Something as simple as money or a wallet could appear to be dropped but was actually planted.
"Very tempting," said Blackmon. "Be careful in this country. They are finding ways to blow us up." A car with tinted windows, a sagging trunk and new tires indicates there may be explosives in the trunk.
Additionally, the insurgents will place a victim-operated pressure plate on the front of the car.
"This is where the driver would hit a coalition vehicle and ignite the explosives in the back of the car," explained Lt. Jeremy Smith, an instructor with Task Force Paladin.
The device was developed once insurgents discovered the military technique of shooting the driver or tires to stop the vehicle.
"The reason they have that there is in case we do kill the driver, and we are successful, they can still use it. They'll ram you and still explode," said Blackmon.
Insurgents have changed their techniques and tactics and resorted to suicide vehicle-borne IEDs. As a result, Task Force Paladin must stay one step ahead and teach soldiers how to identify the vehicles.
Additionally, Task Force Paladin has compiled a collection of every kind of bomb they have found to make troops aware of what they may be up against. Soldiers walk from one display board to the next and receive a tutorial on how each bomb operates -- from a list of the instruments used to make it to how the circuit is created.
Soldiers also must look out for the instruments that insurgents use to create bombs. It could be war remnants from the Soviet war. Many times it may be the soldiers' personal property.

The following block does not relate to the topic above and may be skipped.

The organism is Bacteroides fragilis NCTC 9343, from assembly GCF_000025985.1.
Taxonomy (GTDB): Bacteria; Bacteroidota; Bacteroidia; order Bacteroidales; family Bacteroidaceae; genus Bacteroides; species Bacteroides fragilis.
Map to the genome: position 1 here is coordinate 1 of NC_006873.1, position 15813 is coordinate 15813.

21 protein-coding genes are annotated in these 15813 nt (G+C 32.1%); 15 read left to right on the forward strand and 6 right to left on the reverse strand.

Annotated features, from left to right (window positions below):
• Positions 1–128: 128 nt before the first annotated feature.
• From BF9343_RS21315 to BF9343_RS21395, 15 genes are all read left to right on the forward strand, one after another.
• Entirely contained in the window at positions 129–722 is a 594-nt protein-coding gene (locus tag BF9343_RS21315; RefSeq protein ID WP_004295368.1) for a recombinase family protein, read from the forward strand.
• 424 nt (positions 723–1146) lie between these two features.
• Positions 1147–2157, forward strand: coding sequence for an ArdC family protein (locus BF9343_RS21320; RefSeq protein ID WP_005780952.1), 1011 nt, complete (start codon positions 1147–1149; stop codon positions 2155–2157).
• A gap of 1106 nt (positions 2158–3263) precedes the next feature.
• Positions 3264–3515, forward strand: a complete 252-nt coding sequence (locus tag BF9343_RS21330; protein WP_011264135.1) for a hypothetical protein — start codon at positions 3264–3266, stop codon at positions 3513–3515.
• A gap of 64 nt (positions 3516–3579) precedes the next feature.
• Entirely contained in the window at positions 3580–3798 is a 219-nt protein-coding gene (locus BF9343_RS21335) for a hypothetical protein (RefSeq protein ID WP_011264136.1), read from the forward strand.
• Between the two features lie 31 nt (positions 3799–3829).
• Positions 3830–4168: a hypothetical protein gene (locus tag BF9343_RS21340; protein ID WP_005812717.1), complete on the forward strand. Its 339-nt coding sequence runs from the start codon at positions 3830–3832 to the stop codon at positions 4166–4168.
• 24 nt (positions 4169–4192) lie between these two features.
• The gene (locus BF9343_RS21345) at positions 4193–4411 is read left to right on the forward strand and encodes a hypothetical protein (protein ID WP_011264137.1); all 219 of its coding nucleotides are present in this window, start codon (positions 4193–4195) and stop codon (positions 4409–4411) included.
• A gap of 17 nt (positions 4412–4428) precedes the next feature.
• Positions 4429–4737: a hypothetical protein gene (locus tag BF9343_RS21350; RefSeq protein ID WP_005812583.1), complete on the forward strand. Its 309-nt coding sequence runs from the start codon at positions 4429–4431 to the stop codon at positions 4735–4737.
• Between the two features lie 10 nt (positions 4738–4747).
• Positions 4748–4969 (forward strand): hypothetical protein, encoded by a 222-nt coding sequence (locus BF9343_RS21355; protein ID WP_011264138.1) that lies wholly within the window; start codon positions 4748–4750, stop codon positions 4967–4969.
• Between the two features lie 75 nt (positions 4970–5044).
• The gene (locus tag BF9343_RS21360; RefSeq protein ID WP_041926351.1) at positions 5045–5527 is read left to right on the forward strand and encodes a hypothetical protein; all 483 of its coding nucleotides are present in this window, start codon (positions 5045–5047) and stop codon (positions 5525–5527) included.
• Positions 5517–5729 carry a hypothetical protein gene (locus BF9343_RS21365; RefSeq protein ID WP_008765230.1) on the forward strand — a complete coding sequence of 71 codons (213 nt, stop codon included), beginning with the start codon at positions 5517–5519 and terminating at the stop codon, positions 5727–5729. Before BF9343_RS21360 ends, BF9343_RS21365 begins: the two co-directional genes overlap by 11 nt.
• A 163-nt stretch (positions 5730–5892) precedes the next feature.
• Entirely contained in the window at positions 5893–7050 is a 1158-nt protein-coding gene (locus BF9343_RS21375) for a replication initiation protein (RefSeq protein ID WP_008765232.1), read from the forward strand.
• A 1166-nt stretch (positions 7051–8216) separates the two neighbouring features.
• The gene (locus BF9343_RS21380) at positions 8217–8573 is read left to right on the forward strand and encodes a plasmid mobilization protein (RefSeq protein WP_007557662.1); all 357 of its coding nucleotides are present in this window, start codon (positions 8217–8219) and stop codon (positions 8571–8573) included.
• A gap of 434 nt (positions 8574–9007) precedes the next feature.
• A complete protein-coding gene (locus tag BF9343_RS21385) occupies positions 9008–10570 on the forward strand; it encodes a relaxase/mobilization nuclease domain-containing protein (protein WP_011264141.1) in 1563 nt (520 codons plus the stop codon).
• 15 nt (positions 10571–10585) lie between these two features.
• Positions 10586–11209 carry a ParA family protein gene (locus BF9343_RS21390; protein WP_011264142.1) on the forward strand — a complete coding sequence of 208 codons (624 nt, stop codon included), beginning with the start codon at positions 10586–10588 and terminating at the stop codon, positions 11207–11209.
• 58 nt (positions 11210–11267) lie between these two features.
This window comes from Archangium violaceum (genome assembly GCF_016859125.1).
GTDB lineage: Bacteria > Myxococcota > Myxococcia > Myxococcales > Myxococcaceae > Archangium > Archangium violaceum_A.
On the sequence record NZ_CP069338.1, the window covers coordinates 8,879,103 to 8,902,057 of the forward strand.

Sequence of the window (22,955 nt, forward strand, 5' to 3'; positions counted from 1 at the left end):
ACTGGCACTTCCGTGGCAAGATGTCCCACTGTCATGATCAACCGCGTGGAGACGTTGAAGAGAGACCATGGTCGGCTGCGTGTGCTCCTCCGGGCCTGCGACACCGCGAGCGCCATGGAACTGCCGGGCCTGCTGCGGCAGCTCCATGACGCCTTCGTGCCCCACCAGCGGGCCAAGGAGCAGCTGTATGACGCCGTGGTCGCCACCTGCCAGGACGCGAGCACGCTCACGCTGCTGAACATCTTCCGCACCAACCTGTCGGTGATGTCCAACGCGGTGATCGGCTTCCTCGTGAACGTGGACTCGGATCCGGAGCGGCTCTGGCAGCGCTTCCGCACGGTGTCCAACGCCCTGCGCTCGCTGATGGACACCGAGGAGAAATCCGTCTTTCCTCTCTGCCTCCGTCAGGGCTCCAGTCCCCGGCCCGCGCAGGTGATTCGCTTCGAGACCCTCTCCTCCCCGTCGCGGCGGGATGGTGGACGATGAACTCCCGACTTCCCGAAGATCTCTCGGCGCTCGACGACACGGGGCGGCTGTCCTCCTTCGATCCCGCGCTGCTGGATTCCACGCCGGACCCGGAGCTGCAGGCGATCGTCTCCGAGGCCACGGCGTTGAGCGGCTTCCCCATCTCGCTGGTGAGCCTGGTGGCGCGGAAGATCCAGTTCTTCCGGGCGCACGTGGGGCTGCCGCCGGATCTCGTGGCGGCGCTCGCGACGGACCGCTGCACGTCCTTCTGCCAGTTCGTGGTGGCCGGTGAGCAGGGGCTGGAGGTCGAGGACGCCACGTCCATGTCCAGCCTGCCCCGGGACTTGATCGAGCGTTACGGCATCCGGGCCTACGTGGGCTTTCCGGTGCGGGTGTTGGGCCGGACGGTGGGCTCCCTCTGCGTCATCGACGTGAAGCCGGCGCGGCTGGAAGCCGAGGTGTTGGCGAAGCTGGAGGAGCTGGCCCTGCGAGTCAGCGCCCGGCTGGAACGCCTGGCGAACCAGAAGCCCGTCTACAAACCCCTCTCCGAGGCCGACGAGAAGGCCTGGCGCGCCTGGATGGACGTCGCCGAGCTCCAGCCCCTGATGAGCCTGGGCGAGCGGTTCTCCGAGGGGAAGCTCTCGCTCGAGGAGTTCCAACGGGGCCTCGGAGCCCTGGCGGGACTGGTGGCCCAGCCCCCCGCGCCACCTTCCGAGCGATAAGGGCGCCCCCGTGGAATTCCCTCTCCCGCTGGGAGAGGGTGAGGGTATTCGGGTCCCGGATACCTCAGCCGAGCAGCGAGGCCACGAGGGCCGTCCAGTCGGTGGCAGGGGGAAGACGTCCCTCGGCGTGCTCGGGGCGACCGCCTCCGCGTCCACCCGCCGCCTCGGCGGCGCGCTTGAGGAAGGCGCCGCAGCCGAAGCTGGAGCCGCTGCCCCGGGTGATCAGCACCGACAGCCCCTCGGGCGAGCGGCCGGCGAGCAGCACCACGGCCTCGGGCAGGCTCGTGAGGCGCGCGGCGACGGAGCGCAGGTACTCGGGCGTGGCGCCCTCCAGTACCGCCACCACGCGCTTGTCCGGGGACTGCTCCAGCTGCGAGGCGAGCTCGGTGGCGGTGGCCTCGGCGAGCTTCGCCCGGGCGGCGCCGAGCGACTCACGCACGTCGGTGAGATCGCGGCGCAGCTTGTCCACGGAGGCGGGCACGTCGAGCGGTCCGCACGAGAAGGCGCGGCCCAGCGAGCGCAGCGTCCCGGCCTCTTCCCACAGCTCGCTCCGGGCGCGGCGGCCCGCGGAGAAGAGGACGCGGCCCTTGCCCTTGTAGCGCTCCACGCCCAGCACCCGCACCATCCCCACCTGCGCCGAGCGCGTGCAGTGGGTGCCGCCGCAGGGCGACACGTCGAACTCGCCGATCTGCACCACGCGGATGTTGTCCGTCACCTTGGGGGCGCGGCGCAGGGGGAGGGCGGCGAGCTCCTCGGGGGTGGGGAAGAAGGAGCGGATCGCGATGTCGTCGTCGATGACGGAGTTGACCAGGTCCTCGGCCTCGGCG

Paper trash and calling cards must be cut up or burned to prevent insurgents from using the soldier's trash as paper conductors for bombs.
Soldiers also must collect anything insurgents can get a hand on, including ammunition cans and water jugs. Such items are brought back to be properly disposed of.
The task force also has beefed up its technology to detect IEDs. Robots are sent out to check for explosives buried in the ground or hidden in cars. Two camera lenses capture the findings and the surveillance is watched from nearby on a laptop.
Once an IED is found, it is equally important to disarm the device. The Tacbot, one of the military's primary robotic platforms, is a tool used so that bomb disposal technicians do not have to manually approach an IED before its safety is verified. Instead of sending a person to detonate the device, the Tacbot can be manipulated to work the same.
"The robots have taken quite a few for the team," said Army Pfc. Jamie Greene. "We definitely are more willing to give up a robot than a soldier."
Another advanced tool the military is using to combat IEDs are jamming devices, such as one developed by ITT that prevents cell phone-operated IEDs from exploding.
But all this technology is only as good as the young soldiers trained to use it.
"Compared to last year, the number of IEDs have gone up and so have the casualties," Col. Jeffrey Jarkowsky, commander of Task Force Paladin, told ABC News. "But just as the enemy has increased his intensity, we've also increased our intensity to defeat these devices."
With more than 25,000 troops trained so far this year, and nearly 3,200 IEDs discovered in Afghanistan, Task Force Paladin is determined to find the rest.